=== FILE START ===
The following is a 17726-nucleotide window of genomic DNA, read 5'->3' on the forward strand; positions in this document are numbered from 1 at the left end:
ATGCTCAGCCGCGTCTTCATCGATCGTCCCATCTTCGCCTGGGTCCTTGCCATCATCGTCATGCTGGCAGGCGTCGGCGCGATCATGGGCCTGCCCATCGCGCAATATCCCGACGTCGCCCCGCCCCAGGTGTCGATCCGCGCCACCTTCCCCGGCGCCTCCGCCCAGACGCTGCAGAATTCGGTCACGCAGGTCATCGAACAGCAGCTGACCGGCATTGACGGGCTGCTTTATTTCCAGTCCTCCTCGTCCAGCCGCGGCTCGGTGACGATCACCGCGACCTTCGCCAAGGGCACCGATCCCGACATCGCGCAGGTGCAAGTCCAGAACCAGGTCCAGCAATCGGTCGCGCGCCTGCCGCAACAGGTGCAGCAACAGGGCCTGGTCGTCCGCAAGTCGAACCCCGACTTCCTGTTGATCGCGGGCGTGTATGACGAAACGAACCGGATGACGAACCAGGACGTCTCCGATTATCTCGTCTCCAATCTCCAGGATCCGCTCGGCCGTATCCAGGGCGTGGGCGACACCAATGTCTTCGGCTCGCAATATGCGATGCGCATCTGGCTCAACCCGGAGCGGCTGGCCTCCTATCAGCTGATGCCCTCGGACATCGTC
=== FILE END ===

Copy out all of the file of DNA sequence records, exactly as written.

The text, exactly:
The following is a 17726-nucleotide window of genomic DNA, read 5'->3' on the forward strand; positions in this document are numbered from 1 at the left end:
ATGCTCAGCCGCGTCTTCATCGATCGTCCCATCTTCGCCTGGGTCCTTGCCATCATCGTCATGCTGGCAGGCGTCGGCGCGATCATGGGCCTGCCCATCGCGCAATATCCCGACGTCGCCCCGCCCCAGGTGTCGATCCGCGCCACCTTCCCCGGCGCCTCCGCCCAGACGCTGCAGAATTCGGTCACGCAGGTCATCGAACAGCAGCTGACCGGCATTGACGGGCTGCTTTATTTCCAGTCCTCCTCGTCCAGCCGCGGCTCGGTGACGATCACCGCGACCTTCGCCAAGGGCACCGATCCCGACATCGCGCAGGTGCAAGTCCAGAACCAGGTCCAGCAATCGGTCGCGCGCCTGCCGCAACAGGTGCAGCAACAGGGCCTGGTCGTCCGCAAGTCGAACCCCGACTTCCTGTTGATCGCGGGCGTGTATGACGAAACGAACCGGATGACGAACCAGGACGTCTCCGATTATCTCGTCTCCAATCTCCAGGATCCGCTCGGCCGTATCCAGGGCGTGGGCGACACCAATGTCTTCGGCTCGCAATATGCGATGCGCATCTGGCTCAACCCGGAGCGGCTGGCCTCCTATCAGCTGATGCCCTCGGACATCGTC